Also, the negatively charged aluminate ions may be formed through the following reaction: Al(OH)3 + OH− → AlO2− + 2H 2O


There is an optimum pH for adequate adsorption of Endosulfan, and an increase or a decrease of pH can effect on the removal efficiency of adsorbed Endosulfan. In basic media, as a result of the formation of aluminum species, whose acidic sites are filled with hydroxide ions, Endosulfan cannot be adsorbed by the precipitate. In highly acidic media, the aluminum hydroxide coagulant is solved, so the absorbed Endosulfan releases in the solution. 3.3. Effect of Current Density. Figure 5 shows a comparison between experimental (n = 5, RSD = 1.7) and calculated values of removal efficiency of Endosulfan as a function of current density. In an EC process, current density determines the coagulant production rate, and the removal efficiency depends on aluminum concentration. The theoretical amounts of Al dissolution (mtheo) in the EC cell can be expressed by Faraday’s law as follows:10

ItM (11) ZF where I is the current density (A), t is the time of electrolysis (s), m is the amount of dissolved aluminum (g), M is the atomic weight of the aluminum (g/mol), Z is the metal valence (3 for Al), and F is Faraday’s constant (F = 96,487 C/mol). As the results indicate, the removal efficiency increases with current density increment. By increasing the current density from 2.5 to 12 mA/cm2, the removal efficiency rises from 74.6% to 92.6%. According to Faraday’s law, the amount of anodic dissolution of Al grows by increasing the current density. The higher amounts of generated coagulant can enhance the EC removal efficiency. At variance, less aluminum is released from mtheo =

Figure 6. Effect of electrolysis time on the removal efficiency of Endosulfan: current density (6.2 mA/cm2), Endosulfan concentration (50 mg/L), solution conductivity (2.62 mS/cm), pH = 7.

efficiency increases from 66.6% after 15 min to 84.57% after 60 min of process. Also, it can be observed in Figure 6 that predicted values from proposed ANN model are in good agreement with the experimental data. 3.5. Effect of the Initial Concentration of Endosulfan. Effect of the initial concentration of Endosulfan was investigated on the removal efficiency of EC cell in the range of 10−80 mg/L. The experimental data (n = 5, RSD = 2.15) and ANN predicted values of Endosulfan removal efficiency 9847

DOI: 10.1021/acs.iecr.5b02846 Ind. Eng. Chem. Res. 2015, 54, 9844−9849


Industrial & Engineering Chemistry Research

it can be dedicated from Figure 8 that ANN predicts the removal efficiency correctly.

against initial concentration of it are depicted in Figure 7. As presented in Figure 7, the removal efficiency of Endosulfan

4. CONCLUSIONS The removal efficiency of Endosulfan from aqueous solution was examined by electrocoagulation using aluminum electrodes. The effects of various operational parameters such as initial concentration of contamination, current density, pH, electrolysis time, and solution conductivity have been investigated on removal efficiency. It was observed that in initial concentration of Endosulfan, current density and electrolysis time have significant effects on the removal efficiency. The results revealed that pH = 4 is optimum condition, and by increasing the pH of solution, the removal efficiency decreases. Also, the results illustrated that the performance of EC process in removal of Endosulfan can be successfully predicted by applying a multilayer feed-forward ANN (using backpropagation algorithm) with eight hidden layers.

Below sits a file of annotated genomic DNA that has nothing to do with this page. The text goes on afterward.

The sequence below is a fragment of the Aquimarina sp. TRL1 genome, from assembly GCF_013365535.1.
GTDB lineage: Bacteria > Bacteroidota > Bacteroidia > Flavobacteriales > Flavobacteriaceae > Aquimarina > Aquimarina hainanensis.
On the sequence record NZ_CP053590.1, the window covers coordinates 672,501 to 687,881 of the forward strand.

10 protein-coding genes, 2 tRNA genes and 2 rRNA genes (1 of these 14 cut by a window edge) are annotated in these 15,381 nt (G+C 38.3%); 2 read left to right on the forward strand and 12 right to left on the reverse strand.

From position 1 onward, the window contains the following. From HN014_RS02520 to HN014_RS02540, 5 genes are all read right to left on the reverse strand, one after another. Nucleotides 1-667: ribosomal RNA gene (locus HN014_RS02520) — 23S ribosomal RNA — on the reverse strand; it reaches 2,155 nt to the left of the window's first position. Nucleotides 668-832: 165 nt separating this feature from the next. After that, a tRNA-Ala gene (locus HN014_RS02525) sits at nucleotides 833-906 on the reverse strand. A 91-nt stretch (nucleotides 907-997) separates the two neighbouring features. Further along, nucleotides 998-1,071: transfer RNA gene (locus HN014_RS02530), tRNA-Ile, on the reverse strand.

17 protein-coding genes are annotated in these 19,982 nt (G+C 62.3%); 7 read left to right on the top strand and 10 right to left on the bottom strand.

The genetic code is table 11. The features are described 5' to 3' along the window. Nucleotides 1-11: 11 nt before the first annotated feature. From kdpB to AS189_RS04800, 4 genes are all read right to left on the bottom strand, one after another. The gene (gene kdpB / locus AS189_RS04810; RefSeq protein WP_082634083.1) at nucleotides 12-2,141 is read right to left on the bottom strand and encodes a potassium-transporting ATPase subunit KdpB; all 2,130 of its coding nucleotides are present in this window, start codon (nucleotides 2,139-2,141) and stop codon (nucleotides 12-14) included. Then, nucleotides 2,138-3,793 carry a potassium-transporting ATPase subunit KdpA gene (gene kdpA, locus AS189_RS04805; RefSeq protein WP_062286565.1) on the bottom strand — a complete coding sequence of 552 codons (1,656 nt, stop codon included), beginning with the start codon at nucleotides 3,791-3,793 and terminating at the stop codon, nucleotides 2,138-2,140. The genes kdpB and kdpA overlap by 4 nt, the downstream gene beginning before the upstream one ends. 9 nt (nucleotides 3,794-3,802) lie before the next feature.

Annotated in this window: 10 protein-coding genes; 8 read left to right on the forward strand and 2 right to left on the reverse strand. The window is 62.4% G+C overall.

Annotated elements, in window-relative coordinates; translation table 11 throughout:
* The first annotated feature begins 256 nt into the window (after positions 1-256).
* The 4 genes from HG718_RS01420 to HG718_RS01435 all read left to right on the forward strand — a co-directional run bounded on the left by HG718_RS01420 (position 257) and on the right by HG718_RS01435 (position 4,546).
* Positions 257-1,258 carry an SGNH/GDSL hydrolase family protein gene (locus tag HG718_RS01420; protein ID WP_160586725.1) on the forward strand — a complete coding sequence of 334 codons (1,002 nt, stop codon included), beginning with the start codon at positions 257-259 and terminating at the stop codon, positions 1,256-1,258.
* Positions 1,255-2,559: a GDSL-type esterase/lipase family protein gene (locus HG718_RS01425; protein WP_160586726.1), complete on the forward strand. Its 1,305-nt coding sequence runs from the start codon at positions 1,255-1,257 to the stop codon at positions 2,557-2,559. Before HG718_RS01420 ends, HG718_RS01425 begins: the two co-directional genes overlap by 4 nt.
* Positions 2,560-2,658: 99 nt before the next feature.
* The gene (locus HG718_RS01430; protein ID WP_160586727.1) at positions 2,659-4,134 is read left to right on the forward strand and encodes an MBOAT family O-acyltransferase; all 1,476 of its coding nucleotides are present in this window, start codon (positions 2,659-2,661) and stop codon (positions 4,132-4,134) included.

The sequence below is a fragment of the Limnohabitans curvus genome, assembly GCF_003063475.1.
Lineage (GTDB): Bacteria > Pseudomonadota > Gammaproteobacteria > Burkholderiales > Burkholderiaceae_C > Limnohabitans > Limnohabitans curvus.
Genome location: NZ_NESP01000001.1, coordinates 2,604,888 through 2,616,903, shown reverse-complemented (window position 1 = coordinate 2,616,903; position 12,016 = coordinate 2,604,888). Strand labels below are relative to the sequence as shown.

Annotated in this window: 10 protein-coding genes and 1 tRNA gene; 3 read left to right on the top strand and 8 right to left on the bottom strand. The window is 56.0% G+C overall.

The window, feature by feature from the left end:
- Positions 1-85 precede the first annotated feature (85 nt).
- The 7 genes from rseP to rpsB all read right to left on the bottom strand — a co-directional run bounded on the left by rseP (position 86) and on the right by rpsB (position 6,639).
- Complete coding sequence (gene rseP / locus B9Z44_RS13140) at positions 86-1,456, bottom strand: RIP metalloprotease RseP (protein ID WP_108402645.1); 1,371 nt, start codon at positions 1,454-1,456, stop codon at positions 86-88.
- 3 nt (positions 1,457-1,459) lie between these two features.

Figure 7. Effect of initial concentration on the removal efficiency of Endosulfan: current density (6.2 mA/cm2), pH = 7, solution conductivity (2.62 mS/cm).


Corresponding Author

*Phone: +981135302903. E-mail: [email protected] decreases with increasing in its initial concentration. For example, after 60 min of EC process at pH = 7, current density (6.6 mA/cm2) and at initial Endosulfan concentrations of 10, 30, 50, 70, and 80 mg/L, about 91.23, 88, 84.57, 65.3, and 51.75% of removal efficiencies were obtained, respectively. This can be related to the fact that the amount of Al ions is constant at the same constant current density and time for all initial concentrations of contaminate (according to Faraday’s law). As a result, the Al ions produced at high initial concentration of Endosulfan are insufficient to reduce all of contaminates. Similar results were observed previously in other studies.18,29 3.6. Effect of Solution Conductivity. To investigate the influence of solution conductivity, different solutions of Endosulfan (50 mg/L at pH = 7) were prepared with conductivity in the range of 2.6−7.7 mS/cm. The current density of 6.6 mA/cm2 was applied to all solutions. Figure 8 show the relation between the removal efficiency and solution conductivity. As can be seen, the solution conductivity has no significant effect on the removal efficiency of Endosulfan. Also,


The authors declare no competing financial interest.

ACKNOWLEDGMENTS We gratefully acknowledge thefinancial support received from the University of Mazandaran.


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Figure 8. Effect of solution conductivity on the removal efficiency of Endosulfan: current density (6.2 mA/cm2), Endosulfan concentration (50 mg/L), pH = 7. 9848

DOI: 10.1021/acs.iecr.5b02846 Ind. Eng. Chem. Res. 2015, 54, 9844−9849


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DOI: 10.1021/acs.iecr.5b02846 Ind. Eng. Chem. Res. 2015, 54, 9844−9849